Category Archives: Uncategorized – Outdated Updates

WHAT EVERY JUDGE & ATTORNEY NEEDS TO KNOW ABOUT HANDLING EVIDENCE DURING TRIAL – 10 BASIC RULES

BUT FIRST A NOTE ABOUT THE “JUDICIAL RESOURCE LIBRARY”: If you are getting this blog post via email please note that clicking on the above title (should be blue in the email) will take you to the blog website containing all past training updates and the “Judicial Resource Library”. The Judicial Resource Library is designed to be a simple one-click research site for judges and attorneys with hyperlinks to numerous legal research and reference sites, including but not limited to:

  1. State and Federal Legal Search Engines;
  2. Minnesota State Statutes;
  3. Rules of Criminal, Civil, Family & Juvenile Procedure;
  4. Rules of Evidence;
  5. General Rules of Practice (including all 10 titles);
  6. Minnesota Sentencing Guidelines;
  7. Attorney and Judicial Rules of Ethics;
  8. Payable List for Misdemeanor Offenses;
  9. The full text of the Minnesota and US Constitution;
  10. And, of course, all past Judicial Training Updates;
  11. Click on “Judicial Resource Library” to see if this site can help you. 

FOR ATTORNEYS: If it’s your first trial or it’s been a while since you’ve tried a case, here’s a handy list of 10 steps to take when introducing your evidence at trial.

FOR JUDGES: The procedure for introducing evidence during trial is one of many topics that the presiding judge should discuss with both attorneys during the pretrial management conference. 

STEP 1: Mark your exhibit for identification. The first step in offering an exhibit into evidence is to have it marked for purposes of identification. Once an exhibit is marked, it becomes part of the clerk’s record and can be designated as part of the record on appeal. When you should mark your exhibits varies from court to court? Traditionally the court clerk marked an exhibit when a witness was first to be asked about it. You’ve seen this on old TV shows: while the witness is on the stand, the attorney asks the clerk to mark the item “for purposes of identification,” and then everyone waits while the clerk places an identifying mark on the exhibit and logs it in the clerk’s record. This slow and dull process has led many judges to now require that exhibits be premarked, i.e., marked before trial begins or when court is not in session and before counsel begins questioning the witness. This issue should be addressed during the pretrial conference.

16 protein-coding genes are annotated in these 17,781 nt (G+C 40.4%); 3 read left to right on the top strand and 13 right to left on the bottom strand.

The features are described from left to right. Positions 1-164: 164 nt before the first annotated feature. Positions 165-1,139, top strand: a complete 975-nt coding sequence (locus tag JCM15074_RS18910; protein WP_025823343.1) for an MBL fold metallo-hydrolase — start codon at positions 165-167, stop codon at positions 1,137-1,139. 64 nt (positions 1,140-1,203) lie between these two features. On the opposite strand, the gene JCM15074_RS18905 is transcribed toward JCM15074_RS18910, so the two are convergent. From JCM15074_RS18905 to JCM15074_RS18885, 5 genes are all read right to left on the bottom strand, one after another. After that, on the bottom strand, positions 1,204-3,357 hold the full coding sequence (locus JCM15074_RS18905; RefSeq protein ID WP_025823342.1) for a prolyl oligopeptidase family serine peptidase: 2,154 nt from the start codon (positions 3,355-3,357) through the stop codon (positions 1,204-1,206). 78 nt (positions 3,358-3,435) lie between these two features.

STEP 2: Show your exhibit to opposing counsel. Show the exhibit to opposing counsel when you ask that it be marked for identification. If the exhibit was premarked, show it to opposing counsel before you show it to the witness. This issue should be addressed during the pretrial conference.

STEP 3: Show your exhibit to the judge. If an exhibit was copied, hand the clerk both the original exhibit to be marked and a copy of the exhibit for the judge’s personal use. The process for providing a copy of the exhibit to the judge may differ depending on whether your trial is civil, criminal or family, etc. Many judges have personal preferences and different expectations when it comes to this issue.  You need to know what those are. 

STEP 4: Develop a factual basis for admitting your exhibit into evidence. In order to avoid the proverbial “Objection – lack of foundation”, use methods developed during pretrial preparation to establish the required factual basis supporting admission of the exhibit, e.g. ask the witness questions you’ve prepared for this purpose, ask the court to take judicial notice, rely on prior stipulations or perhaps requests for admissions if they provide the factual basis. Any anticipated admissibility problems should be discussed during the pretrial conference.